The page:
Simulations of biological systems

We simulate biological and biomimetic systems to uncover new insights about their structures, properties and interactions. We primarily integrate quantum mechanics/molecular mechanics (QM/MM) techniques with classical molecular dynamics and enhanced sampling methods. Additionally, we utilize machine learning techniques to bridge the gap between protein design and high level quantum mechanics to design proteins that bind cofactors with complex electronic structure such as zinc.

Ab initio molecular dynamics (MD) simulation based on density functional theory is a powerful tool in the study of physical and chemical systems. However, due to the larger size of realistic biological systems, a full ab initio treatment of the entire system is not feasible. Furthermore, such treatment is also not necessary as the chemically-relevant portion of a biological system is often limited in space and number of atoms. We cannot ignore the full system though, as the region of interest is still influenced by the biological environment.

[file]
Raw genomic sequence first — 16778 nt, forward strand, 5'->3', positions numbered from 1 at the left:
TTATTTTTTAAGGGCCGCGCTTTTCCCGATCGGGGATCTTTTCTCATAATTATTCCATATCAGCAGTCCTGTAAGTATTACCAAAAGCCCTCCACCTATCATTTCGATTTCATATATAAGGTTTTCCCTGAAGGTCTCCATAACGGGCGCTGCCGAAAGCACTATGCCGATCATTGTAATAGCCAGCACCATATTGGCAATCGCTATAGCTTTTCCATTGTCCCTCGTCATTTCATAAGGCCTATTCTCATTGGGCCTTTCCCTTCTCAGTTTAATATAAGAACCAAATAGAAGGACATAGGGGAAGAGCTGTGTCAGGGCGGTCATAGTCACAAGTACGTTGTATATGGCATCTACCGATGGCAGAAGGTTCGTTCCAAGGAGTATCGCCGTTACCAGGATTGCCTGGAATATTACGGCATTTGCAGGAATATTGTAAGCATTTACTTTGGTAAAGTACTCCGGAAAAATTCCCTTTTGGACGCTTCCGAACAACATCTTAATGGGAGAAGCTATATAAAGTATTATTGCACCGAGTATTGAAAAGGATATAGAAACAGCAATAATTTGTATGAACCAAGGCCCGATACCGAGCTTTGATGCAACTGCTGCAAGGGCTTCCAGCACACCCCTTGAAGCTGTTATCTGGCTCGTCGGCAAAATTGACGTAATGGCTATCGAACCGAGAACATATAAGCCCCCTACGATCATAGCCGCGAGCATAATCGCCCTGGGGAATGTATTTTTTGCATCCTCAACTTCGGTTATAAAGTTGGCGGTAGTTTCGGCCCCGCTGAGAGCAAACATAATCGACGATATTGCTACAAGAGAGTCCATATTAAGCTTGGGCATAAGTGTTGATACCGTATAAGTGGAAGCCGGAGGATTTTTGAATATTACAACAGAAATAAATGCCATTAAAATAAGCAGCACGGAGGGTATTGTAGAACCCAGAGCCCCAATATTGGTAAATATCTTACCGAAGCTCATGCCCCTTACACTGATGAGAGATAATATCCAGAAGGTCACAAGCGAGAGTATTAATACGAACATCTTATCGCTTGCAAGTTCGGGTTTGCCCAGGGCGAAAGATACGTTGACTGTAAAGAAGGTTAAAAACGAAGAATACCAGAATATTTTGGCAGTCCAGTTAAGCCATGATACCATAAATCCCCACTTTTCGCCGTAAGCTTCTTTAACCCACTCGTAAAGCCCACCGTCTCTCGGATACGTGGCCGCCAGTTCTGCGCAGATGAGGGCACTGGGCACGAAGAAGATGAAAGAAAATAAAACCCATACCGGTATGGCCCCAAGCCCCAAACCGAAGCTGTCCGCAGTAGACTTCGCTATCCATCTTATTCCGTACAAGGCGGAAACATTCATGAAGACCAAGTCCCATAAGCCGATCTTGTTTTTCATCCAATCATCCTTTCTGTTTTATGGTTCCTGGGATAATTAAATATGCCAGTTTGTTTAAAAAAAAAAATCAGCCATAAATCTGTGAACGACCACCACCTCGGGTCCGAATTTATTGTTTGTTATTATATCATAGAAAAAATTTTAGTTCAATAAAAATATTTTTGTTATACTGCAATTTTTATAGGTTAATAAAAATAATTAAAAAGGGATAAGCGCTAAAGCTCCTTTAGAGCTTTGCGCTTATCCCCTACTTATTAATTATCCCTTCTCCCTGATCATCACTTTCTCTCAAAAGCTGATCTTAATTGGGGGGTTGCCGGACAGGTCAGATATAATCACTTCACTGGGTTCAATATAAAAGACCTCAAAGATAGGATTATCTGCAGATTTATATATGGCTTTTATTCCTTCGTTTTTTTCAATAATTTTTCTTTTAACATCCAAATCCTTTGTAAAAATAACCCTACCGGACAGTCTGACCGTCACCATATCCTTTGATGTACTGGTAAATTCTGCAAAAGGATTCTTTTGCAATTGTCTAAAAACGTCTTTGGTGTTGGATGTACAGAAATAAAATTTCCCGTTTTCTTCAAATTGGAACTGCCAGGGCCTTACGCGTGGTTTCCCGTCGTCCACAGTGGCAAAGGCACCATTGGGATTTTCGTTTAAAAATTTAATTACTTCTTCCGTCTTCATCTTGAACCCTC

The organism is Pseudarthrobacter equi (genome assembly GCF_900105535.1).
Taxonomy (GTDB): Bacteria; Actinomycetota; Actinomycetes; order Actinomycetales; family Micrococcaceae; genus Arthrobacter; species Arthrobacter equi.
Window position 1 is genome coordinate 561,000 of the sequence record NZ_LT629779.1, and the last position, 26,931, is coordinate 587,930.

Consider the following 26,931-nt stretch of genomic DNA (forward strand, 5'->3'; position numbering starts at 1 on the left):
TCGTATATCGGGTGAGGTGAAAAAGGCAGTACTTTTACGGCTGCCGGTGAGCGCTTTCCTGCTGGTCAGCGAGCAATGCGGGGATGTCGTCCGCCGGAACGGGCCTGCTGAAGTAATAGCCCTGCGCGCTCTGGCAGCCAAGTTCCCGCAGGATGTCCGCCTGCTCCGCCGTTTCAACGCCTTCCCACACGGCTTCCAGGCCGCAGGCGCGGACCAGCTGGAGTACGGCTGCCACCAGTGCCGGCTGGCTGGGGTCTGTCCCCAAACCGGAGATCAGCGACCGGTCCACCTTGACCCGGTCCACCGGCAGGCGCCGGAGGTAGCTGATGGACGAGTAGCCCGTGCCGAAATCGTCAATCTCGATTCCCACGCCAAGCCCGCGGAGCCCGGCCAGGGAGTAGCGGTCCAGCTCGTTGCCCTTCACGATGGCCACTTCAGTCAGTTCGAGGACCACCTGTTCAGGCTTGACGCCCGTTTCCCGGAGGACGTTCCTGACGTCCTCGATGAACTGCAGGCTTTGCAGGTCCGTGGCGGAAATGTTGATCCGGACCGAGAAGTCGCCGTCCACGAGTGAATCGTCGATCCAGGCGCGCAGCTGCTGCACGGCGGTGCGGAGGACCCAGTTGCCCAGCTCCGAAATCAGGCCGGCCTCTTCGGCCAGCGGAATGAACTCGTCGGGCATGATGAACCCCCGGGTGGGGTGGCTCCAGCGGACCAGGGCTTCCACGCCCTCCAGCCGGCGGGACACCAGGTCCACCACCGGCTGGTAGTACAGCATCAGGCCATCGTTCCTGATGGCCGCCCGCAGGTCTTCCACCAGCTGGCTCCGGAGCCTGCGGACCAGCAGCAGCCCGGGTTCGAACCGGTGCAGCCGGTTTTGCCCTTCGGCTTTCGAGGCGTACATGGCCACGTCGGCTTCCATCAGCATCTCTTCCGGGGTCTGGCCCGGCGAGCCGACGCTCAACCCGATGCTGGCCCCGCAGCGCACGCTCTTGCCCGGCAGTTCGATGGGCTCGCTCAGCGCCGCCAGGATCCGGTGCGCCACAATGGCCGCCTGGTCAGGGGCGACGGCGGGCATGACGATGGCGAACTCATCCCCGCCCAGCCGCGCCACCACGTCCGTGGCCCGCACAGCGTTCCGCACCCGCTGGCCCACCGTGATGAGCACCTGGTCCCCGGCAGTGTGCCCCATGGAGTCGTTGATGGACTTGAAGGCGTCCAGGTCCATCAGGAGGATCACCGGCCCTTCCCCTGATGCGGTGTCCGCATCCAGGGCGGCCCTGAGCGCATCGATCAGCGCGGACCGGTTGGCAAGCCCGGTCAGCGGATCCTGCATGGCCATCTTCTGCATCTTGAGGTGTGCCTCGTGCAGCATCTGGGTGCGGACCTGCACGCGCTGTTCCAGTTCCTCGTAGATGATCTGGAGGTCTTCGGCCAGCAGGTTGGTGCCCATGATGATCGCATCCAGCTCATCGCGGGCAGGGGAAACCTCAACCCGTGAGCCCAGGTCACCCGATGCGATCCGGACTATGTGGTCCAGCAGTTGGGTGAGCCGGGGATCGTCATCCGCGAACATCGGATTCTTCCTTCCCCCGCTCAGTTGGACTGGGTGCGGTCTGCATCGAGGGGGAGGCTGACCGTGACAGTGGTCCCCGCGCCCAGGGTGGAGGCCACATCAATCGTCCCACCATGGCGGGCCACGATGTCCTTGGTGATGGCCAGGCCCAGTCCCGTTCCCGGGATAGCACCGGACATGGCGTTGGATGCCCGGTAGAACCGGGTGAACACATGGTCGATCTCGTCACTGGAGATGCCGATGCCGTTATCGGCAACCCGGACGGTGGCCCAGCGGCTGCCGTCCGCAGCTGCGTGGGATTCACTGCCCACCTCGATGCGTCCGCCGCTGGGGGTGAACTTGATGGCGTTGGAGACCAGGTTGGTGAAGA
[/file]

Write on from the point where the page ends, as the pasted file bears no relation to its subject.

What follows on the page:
Quantum mechanics/molecular mechanics (QM/MM) approach allows for simulations of realistic biological systems by applying a classical (force field level) description whenever possible and a more accurate, but computationally more demanding, ab initio description where necessary, such as in the active site of an enzyme. 

Our group integrates this hybrid QM/MM approach with other computational techniques, such as classical MD and enhanced sampling methods, to investigate mechanisms of biological interest. Current projects under study include:

  • DNA damage formation and repair
  • Metal-based anticancer drugs
  • Metalloprotein design